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Manchester Tells Chancellor Rishi Sunak A Colourful Story About City Development

A colourful future for Manchester's city centre economy? Manchester Pride, cancelled this year.

August Bank Holiday weekend is usually Manchester Pride weekend. Approaching 25,000 revellers and thousands more camp-followers party the summer nights away, stimulating the night-time economy in a way only serious fun seekers can.

Last weekend was rather quieter: Pride was cancelled and the city centre was, and remains, fairly peaceful. Just a fraction of the 5.6 million transport journeys Greater Manchester normally sees each day are being undertaken.

Now council officials have released an early indication of the new narrative — their word — which will guide economic recovery for the city. It puts clusters of new property development at its heart.

“The longer term vision is for creating the conditions for high quality investment and development and the development of an inclusive and resilient economy," a report to councillors said. "This will include upscaling digital skills and tackling digital isolation… and includes proposals for major infrastructure improvement, including digital and low carbon infrastructure.”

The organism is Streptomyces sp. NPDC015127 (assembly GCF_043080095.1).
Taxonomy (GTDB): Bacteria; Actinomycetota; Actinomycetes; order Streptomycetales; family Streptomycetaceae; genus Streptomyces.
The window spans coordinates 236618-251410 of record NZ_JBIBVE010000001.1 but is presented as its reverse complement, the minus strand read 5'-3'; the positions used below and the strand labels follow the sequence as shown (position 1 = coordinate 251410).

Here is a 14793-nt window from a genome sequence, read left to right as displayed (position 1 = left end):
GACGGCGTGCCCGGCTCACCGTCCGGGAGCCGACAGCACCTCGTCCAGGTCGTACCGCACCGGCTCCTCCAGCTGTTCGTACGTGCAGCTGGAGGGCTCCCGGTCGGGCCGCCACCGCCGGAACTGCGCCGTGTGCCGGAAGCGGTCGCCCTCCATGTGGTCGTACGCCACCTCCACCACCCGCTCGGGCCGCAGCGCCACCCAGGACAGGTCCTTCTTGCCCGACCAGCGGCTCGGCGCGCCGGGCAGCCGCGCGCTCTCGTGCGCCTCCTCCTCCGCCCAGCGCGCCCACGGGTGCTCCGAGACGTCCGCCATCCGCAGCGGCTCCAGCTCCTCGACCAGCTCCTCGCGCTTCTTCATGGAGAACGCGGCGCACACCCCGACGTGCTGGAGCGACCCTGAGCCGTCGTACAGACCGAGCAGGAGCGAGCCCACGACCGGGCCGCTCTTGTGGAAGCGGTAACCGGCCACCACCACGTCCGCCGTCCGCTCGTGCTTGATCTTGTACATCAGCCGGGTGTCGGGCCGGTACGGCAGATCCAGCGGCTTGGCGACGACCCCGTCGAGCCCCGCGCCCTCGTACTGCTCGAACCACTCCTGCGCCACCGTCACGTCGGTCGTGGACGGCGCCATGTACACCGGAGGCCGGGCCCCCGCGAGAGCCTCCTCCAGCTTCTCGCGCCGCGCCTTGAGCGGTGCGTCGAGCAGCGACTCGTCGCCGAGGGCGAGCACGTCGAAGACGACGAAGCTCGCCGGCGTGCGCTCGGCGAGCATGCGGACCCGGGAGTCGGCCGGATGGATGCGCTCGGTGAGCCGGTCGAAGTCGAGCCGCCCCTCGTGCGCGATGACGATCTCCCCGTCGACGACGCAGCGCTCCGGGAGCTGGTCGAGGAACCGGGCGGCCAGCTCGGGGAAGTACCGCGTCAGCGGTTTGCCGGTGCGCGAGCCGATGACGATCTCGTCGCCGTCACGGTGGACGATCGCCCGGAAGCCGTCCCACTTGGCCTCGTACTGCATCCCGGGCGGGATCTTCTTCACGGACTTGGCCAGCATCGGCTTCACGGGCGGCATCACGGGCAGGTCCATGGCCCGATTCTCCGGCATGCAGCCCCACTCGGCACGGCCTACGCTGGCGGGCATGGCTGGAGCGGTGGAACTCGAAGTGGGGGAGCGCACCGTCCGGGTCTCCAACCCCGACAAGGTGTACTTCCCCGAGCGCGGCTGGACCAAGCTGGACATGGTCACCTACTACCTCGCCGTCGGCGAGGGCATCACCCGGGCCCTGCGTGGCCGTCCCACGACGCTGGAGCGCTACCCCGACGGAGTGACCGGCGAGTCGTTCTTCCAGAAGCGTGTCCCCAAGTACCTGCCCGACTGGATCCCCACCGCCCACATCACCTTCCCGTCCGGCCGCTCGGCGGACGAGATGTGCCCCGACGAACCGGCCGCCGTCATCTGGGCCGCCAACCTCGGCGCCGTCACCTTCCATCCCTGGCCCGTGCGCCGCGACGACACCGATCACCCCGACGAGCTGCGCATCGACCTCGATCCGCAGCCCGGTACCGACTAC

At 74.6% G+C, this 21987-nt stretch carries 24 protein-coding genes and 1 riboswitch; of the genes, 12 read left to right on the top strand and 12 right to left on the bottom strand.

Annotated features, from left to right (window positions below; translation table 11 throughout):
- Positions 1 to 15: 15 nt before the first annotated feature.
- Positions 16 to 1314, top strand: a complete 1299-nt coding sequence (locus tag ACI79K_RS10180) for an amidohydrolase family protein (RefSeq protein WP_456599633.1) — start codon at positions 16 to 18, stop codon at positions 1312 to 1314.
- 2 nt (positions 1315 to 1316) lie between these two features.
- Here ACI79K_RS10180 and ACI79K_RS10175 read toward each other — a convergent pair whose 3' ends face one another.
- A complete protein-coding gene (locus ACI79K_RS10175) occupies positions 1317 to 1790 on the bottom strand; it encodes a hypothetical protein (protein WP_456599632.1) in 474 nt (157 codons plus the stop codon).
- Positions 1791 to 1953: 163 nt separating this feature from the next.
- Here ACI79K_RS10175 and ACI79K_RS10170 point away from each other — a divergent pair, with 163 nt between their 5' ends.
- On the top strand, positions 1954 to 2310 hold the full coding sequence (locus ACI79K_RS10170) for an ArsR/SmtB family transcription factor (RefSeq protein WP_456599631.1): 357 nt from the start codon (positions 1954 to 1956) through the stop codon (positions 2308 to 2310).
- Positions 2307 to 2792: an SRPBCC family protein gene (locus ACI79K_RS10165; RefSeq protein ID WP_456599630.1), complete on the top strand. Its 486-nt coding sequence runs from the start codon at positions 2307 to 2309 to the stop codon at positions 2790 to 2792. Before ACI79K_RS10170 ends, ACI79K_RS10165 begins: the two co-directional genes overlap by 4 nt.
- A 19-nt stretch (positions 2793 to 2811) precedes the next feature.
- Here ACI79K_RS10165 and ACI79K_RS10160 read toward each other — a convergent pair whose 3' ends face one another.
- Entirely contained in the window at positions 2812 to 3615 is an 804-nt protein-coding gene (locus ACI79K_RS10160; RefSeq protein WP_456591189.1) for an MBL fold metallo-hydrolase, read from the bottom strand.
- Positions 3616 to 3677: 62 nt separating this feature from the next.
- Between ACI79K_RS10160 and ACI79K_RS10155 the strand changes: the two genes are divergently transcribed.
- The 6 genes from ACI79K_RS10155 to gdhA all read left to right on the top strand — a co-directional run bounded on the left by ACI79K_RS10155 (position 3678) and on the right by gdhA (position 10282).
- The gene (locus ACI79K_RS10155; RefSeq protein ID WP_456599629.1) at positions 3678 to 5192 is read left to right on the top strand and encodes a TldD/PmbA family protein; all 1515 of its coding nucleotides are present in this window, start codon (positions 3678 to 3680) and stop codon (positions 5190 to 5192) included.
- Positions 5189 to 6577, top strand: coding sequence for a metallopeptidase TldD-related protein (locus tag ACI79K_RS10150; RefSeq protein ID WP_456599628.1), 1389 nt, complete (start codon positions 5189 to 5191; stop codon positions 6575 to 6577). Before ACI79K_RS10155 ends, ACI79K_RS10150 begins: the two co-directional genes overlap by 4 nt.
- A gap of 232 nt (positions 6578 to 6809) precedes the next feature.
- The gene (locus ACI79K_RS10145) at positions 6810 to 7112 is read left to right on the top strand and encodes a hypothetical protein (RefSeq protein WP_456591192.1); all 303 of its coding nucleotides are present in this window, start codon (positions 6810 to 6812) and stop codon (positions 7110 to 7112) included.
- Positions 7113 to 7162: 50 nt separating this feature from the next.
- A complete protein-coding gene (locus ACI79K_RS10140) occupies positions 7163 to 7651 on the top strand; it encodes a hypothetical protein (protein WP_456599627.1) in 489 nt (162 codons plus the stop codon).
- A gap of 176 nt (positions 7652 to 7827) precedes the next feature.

The plan will incorporate transformational schemes and key projects under these areas, which will form part of Manchester’s submission to the government's autumn spending review.

“The narrative and projects will form a strong proposition to government, providing a clear plan for the city to come out of recession as powerfully and as quickly as we can,” with a focus on opportunities in the city centre, the Oxford Road Corridor, North Manchester and Airport City.

Details are revealed in a report by the City Council’s newly appointed Strategic Director (Growth & Development) Louise Wyman to Manchester City Council’s economic scrutiny committee.

The plan is still in its early stages. The 'narrative' will be Wyman's agenda-setting project. Wyman, who began work for the city council in June, is well-connected in central government and will be well-placed to make a case to ministers.

The deadline for submissions to chancellor Rishi Sunak’s spending review is 24 September.